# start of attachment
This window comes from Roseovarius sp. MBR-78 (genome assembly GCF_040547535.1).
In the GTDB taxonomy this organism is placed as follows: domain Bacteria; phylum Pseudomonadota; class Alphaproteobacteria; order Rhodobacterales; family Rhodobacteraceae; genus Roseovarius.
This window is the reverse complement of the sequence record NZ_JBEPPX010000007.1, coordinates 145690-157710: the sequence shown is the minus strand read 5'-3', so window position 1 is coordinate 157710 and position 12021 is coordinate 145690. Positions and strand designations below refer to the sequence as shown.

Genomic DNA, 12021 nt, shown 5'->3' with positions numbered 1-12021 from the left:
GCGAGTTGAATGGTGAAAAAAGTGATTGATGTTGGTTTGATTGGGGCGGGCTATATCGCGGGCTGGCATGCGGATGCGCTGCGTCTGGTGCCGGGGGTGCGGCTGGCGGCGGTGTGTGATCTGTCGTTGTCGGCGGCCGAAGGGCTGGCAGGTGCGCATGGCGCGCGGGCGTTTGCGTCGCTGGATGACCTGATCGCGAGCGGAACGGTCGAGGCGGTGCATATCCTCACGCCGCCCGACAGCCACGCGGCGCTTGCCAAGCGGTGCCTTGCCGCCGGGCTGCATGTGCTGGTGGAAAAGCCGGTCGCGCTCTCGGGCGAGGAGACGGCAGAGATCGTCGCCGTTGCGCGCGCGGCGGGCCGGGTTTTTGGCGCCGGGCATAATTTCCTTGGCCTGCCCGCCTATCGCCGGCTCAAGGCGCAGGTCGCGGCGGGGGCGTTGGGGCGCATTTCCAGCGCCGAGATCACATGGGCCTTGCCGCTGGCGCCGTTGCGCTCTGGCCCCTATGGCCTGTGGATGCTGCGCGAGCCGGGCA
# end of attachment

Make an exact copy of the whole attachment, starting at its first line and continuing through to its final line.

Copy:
This window comes from Roseovarius sp. MBR-78 (genome assembly GCF_040547535.1).
In the GTDB taxonomy this organism is placed as follows: domain Bacteria; phylum Pseudomonadota; class Alphaproteobacteria; order Rhodobacterales; family Rhodobacteraceae; genus Roseovarius.
This window is the reverse complement of the sequence record NZ_JBEPPX010000007.1, coordinates 145690-157710: the sequence shown is the minus strand read 5'-3', so window position 1 is coordinate 157710 and position 12021 is coordinate 145690. Positions and strand designations below refer to the sequence as shown.

Genomic DNA, 12021 nt, shown 5'->3' with positions numbered 1-12021 from the left:
GCGAGTTGAATGGTGAAAAAAGTGATTGATGTTGGTTTGATTGGGGCGGGCTATATCGCGGGCTGGCATGCGGATGCGCTGCGTCTGGTGCCGGGGGTGCGGCTGGCGGCGGTGTGTGATCTGTCGTTGTCGGCGGCCGAAGGGCTGGCAGGTGCGCATGGCGCGCGGGCGTTTGCGTCGCTGGATGACCTGATCGCGAGCGGAACGGTCGAGGCGGTGCATATCCTCACGCCGCCCGACAGCCACGCGGCGCTTGCCAAGCGGTGCCTTGCCGCCGGGCTGCATGTGCTGGTGGAAAAGCCGGTCGCGCTCTCGGGCGAGGAGACGGCAGAGATCGTCGCCGTTGCGCGCGCGGCGGGCCGGGTTTTTGGCGCCGGGCATAATTTCCTTGGCCTGCCCGCCTATCGCCGGCTCAAGGCGCAGGTCGCGGCGGGGGCGTTGGGGCGCATTTCCAGCGCCGAGATCACATGGGCCTTGCCGCTGGCGCCGTTGCGCTCTGGCCCCTATGGCCTGTGGATGCTGCGCGAGCCGGGCA